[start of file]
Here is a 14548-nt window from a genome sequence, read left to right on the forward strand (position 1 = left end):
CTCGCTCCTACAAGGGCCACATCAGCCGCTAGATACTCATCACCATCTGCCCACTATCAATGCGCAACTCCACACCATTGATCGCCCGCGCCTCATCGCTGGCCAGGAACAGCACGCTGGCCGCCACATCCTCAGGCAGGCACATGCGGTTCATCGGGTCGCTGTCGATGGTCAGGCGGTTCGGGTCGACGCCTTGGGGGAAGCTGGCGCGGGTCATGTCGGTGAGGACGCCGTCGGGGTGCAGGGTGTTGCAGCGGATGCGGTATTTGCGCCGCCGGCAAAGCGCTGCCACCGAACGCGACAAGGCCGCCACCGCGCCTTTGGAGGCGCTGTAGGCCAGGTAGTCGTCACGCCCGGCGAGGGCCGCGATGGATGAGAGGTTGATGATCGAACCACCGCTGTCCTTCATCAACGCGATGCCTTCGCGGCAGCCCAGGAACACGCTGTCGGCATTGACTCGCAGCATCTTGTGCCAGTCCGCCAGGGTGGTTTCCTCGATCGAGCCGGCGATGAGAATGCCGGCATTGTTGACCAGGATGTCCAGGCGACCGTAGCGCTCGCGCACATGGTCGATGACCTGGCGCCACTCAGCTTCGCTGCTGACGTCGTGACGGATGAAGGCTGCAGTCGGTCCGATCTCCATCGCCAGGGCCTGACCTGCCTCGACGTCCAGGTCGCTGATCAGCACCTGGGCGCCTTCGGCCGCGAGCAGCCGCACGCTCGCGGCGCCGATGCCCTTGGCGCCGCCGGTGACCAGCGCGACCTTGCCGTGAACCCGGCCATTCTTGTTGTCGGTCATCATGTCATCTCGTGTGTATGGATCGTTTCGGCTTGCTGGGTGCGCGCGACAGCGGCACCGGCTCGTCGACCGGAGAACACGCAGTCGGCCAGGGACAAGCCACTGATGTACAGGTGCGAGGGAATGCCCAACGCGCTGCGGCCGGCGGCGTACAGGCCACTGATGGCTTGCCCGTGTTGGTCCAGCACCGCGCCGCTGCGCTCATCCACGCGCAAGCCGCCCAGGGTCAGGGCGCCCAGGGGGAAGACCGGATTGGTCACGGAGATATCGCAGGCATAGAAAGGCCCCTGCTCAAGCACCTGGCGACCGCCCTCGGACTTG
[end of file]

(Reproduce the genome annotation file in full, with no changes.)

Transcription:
Here is a 14548-nt window from a genome sequence, read left to right on the forward strand (position 1 = left end):
CTCGCTCCTACAAGGGCCACATCAGCCGCTAGATACTCATCACCATCTGCCCACTATCAATGCGCAACTCCACACCATTGATCGCCCGCGCCTCATCGCTGGCCAGGAACAGCACGCTGGCCGCCACATCCTCAGGCAGGCACATGCGGTTCATCGGGTCGCTGTCGATGGTCAGGCGGTTCGGGTCGACGCCTTGGGGGAAGCTGGCGCGGGTCATGTCGGTGAGGACGCCGTCGGGGTGCAGGGTGTTGCAGCGGATGCGGTATTTGCGCCGCCGGCAAAGCGCTGCCACCGAACGCGACAAGGCCGCCACCGCGCCTTTGGAGGCGCTGTAGGCCAGGTAGTCGTCACGCCCGGCGAGGGCCGCGATGGATGAGAGGTTGATGATCGAACCACCGCTGTCCTTCATCAACGCGATGCCTTCGCGGCAGCCCAGGAACACGCTGTCGGCATTGACTCGCAGCATCTTGTGCCAGTCCGCCAGGGTGGTTTCCTCGATCGAGCCGGCGATGAGAATGCCGGCATTGTTGACCAGGATGTCCAGGCGACCGTAGCGCTCGCGCACATGGTCGATGACCTGGCGCCACTCAGCTTCGCTGCTGACGTCGTGACGGATGAAGGCTGCAGTCGGTCCGATCTCCATCGCCAGGGCCTGACCTGCCTCGACGTCCAGGTCGCTGATCAGCACCTGGGCGCCTTCGGCCGCGAGCAGCCGCACGCTCGCGGCGCCGATGCCCTTGGCGCCGCCGGTGACCAGCGCGACCTTGCCGTGAACCCGGCCATTCTTGTTGTCGGTCATCATGTCATCTCGTGTGTATGGATCGTTTCGGCTTGCTGGGTGCGCGCGACAGCGGCACCGGCTCGTCGACCGGAGAACACGCAGTCGGCCAGGGACAAGCCACTGATGTACAGGTGCGAGGGAATGCCCAACGCGCTGCGGCCGGCGGCGTACAGGCCACTGATGGCTTGCCCGTGTTGGTCCAGCACCGCGCCGCTGCGCTCATCCACGCGCAAGCCGCCCAGGGTCAGGGCGCCCAGGGGGAAGACCGGATTGGTCACGGAGATATCGCAGGCATAGAAAGGCCCCTGCTCAAGCACCTGGCGACCGCCCTCGGACTTG